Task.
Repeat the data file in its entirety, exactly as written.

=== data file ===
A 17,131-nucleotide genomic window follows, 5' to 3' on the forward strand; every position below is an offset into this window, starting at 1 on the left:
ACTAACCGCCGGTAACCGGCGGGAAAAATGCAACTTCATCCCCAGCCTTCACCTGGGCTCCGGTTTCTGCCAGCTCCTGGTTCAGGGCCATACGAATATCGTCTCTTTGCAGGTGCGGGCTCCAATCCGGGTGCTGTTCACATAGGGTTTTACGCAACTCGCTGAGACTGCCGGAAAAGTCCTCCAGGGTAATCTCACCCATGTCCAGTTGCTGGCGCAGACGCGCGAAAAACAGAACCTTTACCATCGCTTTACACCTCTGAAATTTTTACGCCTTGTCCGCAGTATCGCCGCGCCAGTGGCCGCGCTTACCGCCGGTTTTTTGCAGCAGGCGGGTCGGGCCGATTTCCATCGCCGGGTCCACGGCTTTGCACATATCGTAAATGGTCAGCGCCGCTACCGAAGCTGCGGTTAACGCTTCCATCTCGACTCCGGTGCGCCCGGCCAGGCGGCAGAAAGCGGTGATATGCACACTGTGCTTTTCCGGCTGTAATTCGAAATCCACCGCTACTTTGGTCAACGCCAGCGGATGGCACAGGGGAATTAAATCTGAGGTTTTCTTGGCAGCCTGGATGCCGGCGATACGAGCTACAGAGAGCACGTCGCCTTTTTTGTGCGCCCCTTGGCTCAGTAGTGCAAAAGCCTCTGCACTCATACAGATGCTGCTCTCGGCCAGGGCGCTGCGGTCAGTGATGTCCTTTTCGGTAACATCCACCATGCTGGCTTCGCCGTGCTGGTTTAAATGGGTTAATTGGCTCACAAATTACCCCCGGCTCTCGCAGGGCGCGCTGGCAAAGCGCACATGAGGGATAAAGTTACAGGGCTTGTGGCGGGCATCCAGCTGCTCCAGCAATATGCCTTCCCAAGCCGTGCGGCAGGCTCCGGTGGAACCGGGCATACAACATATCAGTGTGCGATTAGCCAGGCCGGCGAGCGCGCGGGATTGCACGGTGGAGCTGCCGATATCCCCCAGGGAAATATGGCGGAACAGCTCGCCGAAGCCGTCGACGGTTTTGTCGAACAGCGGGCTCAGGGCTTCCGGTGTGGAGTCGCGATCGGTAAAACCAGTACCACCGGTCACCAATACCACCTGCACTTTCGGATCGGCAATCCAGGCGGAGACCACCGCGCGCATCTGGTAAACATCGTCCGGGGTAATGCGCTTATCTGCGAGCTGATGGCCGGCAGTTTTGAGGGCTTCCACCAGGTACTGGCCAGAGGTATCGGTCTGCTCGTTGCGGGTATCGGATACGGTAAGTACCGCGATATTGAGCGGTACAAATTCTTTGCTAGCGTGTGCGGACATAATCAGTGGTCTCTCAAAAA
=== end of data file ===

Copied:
A 17,131-nucleotide genomic window follows, 5' to 3' on the forward strand; every position below is an offset into this window, starting at 1 on the left:
ACTAACCGCCGGTAACCGGCGGGAAAAATGCAACTTCATCCCCAGCCTTCACCTGGGCTCCGGTTTCTGCCAGCTCCTGGTTCAGGGCCATACGAATATCGTCTCTTTGCAGGTGCGGGCTCCAATCCGGGTGCTGTTCACATAGGGTTTTACGCAACTCGCTGAGACTGCCGGAAAAGTCCTCCAGGGTAATCTCACCCATGTCCAGTTGCTGGCGCAGACGCGCGAAAAACAGAACCTTTACCATCGCTTTACACCTCTGAAATTTTTACGCCTTGTCCGCAGTATCGCCGCGCCAGTGGCCGCGCTTACCGCCGGTTTTTTGCAGCAGGCGGGTCGGGCCGATTTCCATCGCCGGGTCCACGGCTTTGCACATATCGTAAATGGTCAGCGCCGCTACCGAAGCTGCGGTTAACGCTTCCATCTCGACTCCGGTGCGCCCGGCCAGGCGGCAGAAAGCGGTGATATGCACACTGTGCTTTTCCGGCTGTAATTCGAAATCCACCGCTACTTTGGTCAACGCCAGCGGATGGCACAGGGGAATTAAATCTGAGGTTTTCTTGGCAGCCTGGATGCCGGCGATACGAGCTACAGAGAGCACGTCGCCTTTTTTGTGCGCCCCTTGGCTCAGTAGTGCAAAAGCCTCTGCACTCATACAGATGCTGCTCTCGGCCAGGGCGCTGCGGTCAGTGATGTCCTTTTCGGTAACATCCACCATGCTGGCTTCGCCGTGCTGGTTTAAATGGGTTAATTGGCTCACAAATTACCCCCGGCTCTCGCAGGGCGCGCTGGCAAAGCGCACATGAGGGATAAAGTTACAGGGCTTGTGGCGGGCATCCAGCTGCTCCAGCAATATGCCTTCCCAAGCCGTGCGGCAGGCTCCGGTGGAACCGGGCATACAACATATCAGTGTGCGATTAGCCAGGCCGGCGAGCGCGCGGGATTGCACGGTGGAGCTGCCGATATCCCCCAGGGAAATATGGCGGAACAGCTCGCCGAAGCCGTCGACGGTTTTGTCGAACAGCGGGCTCAGGGCTTCCGGTGTGGAGTCGCGATCGGTAAAACCAGTACCACCGGTCACCAATACCACCTGCACTTTCGGATCGGCAATCCAGGCGGAGACCACCGCGCGCATCTGGTAAACATCGTCCGGGGTAATGCGCTTATCTGCGAGCTGATGGCCGGCAGTTTTGAGGGCTTCCACCAGGTACTGGCCAGAGGTATCGGTCTGCTCGTTGCGGGTATCGGATACGGTAAGTACCGCGATATTGAGCGGTACAAATTCTTTGCTAGCGTGTGCGGACATAATCAGTGGTCTCTCAAAAA